Unlike any other commentary, this volume contains commentary on actual manuscripts rather than a single version of the Greek New Testament. There are nearly 6,000 existing manuscripts, and just as many textual variants, with thousands of manuscripts having been discovered since the time of the King James Version. This commentary is filled with notes on significant textual variants between these manuscripts.
Bobby K. of Hendrickson has sent a copy of Codex Sinaiticus: New Perspectives on the Ancient Biblical Manuscript. It’s available in the UK from the British Museum but won’t be available here in the States until September.
The table of contents of this very impressive volume is available here. Readers will want to visit that link before proceeding to the review which follows. And do note, the siglum for Sinaiticus (א) will be used throughout the remainder of the review to spare readers from having to see the phrase ‘Codex Sinaiticus’ over and again.
The volume’s opening essay by Gamble sets the Codex in its historical context by discussing in the first place ancient book production techniques. Then Gamble leads readers into the sometimes murky history of the biblical canon and א place in it. Thirdly, and the heart of Gamble’s presentation, is a discussion of the ‘Origins and Uses’ of א. The essay concludes, as do they all, with a very nicely thorough bibliography as well as the (by many) dreaded endnotes.
The second segment of the book consists of three essays and focus on the latest research on the Septuagint.
Section three, the longest, is also the most ‘technical’ and the most important. In particular, the essays by Wachtel (The Corrected New Testament Text of Codex Sinaiticus) and Myshrall (The Presence of a Fourth Scribe?), as well as Batovici’s (The Appearance of Hermas’s Text in Codex Sinaiticus) are what would fall under the category of ‘cutting edge research’ and, as a result, really should be read in whole even if other parts of the volume which do not interest particular readers are set aside for a later time.
Various of the essays include fantastic illustrations. For instance, Wachtel’s previously mentioned contribution has a couple of tremendous photos which show scribal corrections up close in full color (at Mark 6 and John 6). These sorts of illustrations are indispensable and whilst many volumes would simply provide black and white and somewhat grainy reproductions the present volume offers crystal clear color examples.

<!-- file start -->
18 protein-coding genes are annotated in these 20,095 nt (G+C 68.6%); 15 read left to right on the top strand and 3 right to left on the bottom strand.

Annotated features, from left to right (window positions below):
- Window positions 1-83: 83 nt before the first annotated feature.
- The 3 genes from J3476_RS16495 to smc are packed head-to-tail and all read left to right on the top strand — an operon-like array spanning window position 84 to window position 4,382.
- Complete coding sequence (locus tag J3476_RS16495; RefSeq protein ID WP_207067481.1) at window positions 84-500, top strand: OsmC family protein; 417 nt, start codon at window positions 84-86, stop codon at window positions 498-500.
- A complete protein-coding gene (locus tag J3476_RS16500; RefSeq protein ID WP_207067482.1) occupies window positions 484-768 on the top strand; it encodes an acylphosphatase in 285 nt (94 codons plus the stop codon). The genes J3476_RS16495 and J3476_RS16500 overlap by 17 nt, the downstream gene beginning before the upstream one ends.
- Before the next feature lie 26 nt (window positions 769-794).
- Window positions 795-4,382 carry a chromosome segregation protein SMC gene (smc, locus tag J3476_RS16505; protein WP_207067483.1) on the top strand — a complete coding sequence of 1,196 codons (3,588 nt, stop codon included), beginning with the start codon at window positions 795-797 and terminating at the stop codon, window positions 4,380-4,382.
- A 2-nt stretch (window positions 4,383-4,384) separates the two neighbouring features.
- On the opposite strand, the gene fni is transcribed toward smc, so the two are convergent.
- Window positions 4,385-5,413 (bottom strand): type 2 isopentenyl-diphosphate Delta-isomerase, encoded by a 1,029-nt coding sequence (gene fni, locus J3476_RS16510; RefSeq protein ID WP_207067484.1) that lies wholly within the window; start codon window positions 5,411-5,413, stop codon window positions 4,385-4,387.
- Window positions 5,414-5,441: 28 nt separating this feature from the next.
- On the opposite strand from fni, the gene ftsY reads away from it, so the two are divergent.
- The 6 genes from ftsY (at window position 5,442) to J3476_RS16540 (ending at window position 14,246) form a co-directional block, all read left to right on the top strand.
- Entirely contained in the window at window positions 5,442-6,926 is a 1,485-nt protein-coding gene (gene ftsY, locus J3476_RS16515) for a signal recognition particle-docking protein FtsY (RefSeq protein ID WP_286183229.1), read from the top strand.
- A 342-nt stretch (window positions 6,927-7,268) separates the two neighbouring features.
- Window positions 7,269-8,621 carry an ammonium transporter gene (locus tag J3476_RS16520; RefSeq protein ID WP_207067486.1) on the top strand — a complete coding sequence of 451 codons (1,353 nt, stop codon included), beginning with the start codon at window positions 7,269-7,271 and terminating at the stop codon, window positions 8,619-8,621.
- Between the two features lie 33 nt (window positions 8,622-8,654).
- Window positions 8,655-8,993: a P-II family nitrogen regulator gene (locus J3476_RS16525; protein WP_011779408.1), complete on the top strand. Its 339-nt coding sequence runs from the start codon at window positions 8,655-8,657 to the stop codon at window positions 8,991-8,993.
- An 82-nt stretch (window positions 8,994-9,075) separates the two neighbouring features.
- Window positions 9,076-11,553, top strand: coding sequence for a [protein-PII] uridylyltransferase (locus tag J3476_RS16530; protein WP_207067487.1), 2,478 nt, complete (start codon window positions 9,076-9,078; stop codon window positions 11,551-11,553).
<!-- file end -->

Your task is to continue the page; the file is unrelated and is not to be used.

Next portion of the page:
Section four of the volume turns to the interesting topic of א in modern history, and the four articles in this segment describe and investigate such matters as the discovery of the manuscript, and the acquisition of א by the British Museum.
The fifth and final section concerns itself with א in modern research, conservation and presentation. Steve Walton’s essay, which closes the volume, is titled ‘Codex Sinaiticus and its Importance for Contemporary Christianity’ is particularly engaging. He writes
Academics are regularly caricatured in the popular media as people out of touch with reality. Thus, the topic of Codex Sinaiticus might be seen as abstruse and irrelevant to most. However, three observations should make us hesitate about such a view (p. 295).
Perhaps most intriguing about Walton’s essay is his discussion of א and Christian dialogue with Islam. Walton makes the very interesting point that whilst א shows numerous corrections, the Qur’an, believed to have been dictated from heaven, lacks such textual markings because there can only be one correct text to which all others must be aligned. The implications of this historical fact are then fleshed out by Walton.
He writes in conclusion
So is Codex Sinaiticus only of antiquarian interest? μη γενοιτο! (‘by no means’)! This Codex is highly significant for Christian thinking, belief and living in the twenty-first century (p.301).
The same could, with the appropriate modifications, be said of this volume. It is an important contribution to our understanding of an important text which is highly significant for Christian faith and practice in the present day.
The volume closes with a list of papyri and manuscripts, along with a website containing manuscript catalogs: LDAB – Leuven Database of Ancient Books – http://www.trismegistos.org/ldab/, which currently has 14761 Greek, Latin, Coptic, Demotic, Syriac and other literary texts. There are, of course, the usual indices of Scripture and general topics.
This collection of essays will be of value to Septuagintalists, Text Critics, and historians of the biblical text. It is a well produced, well written, engaging, informative volume.
I’ve been sent an additional copy of this volume and since I don’t need two I’m giving away a copy of Codex Sinaiticus: New Perspectives on the Ancient Biblical Manuscript. It’s available in the UK from the British Museum but won’t be available here in the States until September. Unless, that is, you win it.
To win, here are the rules (which will be adhered to without any deviation whatsoever):
- In comments below, tell me when you first encountered the Codex.
- Describe what you think of the manuscript.
- Tell me why you’re deserving of it.
- Do you own a cat?
- What is your favorite blog?
- If you are on twitter or facebook, share this post there.
- Are you a resident of the United States?
- What is your email address?
The contest runs from right now till next Wednesday, July 1. The winner will be notified by email.